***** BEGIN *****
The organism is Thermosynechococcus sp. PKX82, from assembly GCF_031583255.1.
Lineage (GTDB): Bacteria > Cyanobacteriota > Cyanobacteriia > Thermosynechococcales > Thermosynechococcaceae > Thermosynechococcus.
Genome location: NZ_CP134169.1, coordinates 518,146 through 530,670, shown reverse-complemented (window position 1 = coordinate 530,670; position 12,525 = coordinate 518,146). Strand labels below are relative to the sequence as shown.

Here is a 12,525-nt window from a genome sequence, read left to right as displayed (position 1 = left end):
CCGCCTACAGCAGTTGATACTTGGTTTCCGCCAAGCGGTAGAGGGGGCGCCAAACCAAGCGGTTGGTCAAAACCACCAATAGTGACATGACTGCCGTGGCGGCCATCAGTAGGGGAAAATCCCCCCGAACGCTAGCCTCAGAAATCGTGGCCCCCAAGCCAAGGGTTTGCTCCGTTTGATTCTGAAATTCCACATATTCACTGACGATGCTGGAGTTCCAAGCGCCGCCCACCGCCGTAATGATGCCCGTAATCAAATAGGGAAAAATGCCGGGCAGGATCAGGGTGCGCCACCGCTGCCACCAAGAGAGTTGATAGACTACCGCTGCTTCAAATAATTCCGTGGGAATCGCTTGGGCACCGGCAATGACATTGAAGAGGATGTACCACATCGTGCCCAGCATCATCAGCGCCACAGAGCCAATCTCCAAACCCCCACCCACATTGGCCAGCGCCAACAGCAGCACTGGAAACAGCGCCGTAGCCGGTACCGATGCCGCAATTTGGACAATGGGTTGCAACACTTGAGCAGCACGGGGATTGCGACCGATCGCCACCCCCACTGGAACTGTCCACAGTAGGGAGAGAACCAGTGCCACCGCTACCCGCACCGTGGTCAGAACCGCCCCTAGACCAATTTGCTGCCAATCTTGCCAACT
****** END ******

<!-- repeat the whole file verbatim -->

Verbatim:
The organism is Thermosynechococcus sp. PKX82, from assembly GCF_031583255.1.
Lineage (GTDB): Bacteria > Cyanobacteriota > Cyanobacteriia > Thermosynechococcales > Thermosynechococcaceae > Thermosynechococcus.
Genome location: NZ_CP134169.1, coordinates 518,146 through 530,670, shown reverse-complemented (window position 1 = coordinate 530,670; position 12,525 = coordinate 518,146). Strand labels below are relative to the sequence as shown.

Here is a 12,525-nt window from a genome sequence, read left to right as displayed (position 1 = left end):
CCGCCTACAGCAGTTGATACTTGGTTTCCGCCAAGCGGTAGAGGGGGCGCCAAACCAAGCGGTTGGTCAAAACCACCAATAGTGACATGACTGCCGTGGCGGCCATCAGTAGGGGAAAATCCCCCCGAACGCTAGCCTCAGAAATCGTGGCCCCCAAGCCAAGGGTTTGCTCCGTTTGATTCTGAAATTCCACATATTCACTGACGATGCTGGAGTTCCAAGCGCCGCCCACCGCCGTAATGATGCCCGTAATCAAATAGGGAAAAATGCCGGGCAGGATCAGGGTGCGCCACCGCTGCCACCAAGAGAGTTGATAGACTACCGCTGCTTCAAATAATTCCGTGGGAATCGCTTGGGCACCGGCAATGACATTGAAGAGGATGTACCACATCGTGCCCAGCATCATCAGCGCCACAGAGCCAATCTCCAAACCCCCACCCACATTGGCCAGCGCCAACAGCAGCACTGGAAACAGCGCCGTAGCCGGTACCGATGCCGCAATTTGGACAATGGGTTGCAACACTTGAGCAGCACGGGGATTGCGACCGATCGCCACCCCCACTGGAACTGTCCACAGTAGGGAGAGAACCAGTGCCACCGCTACCCGCACCGTGGTCAGAACCGCCCCTAGACCAATTTGCTGCCAATCTTGCCAACT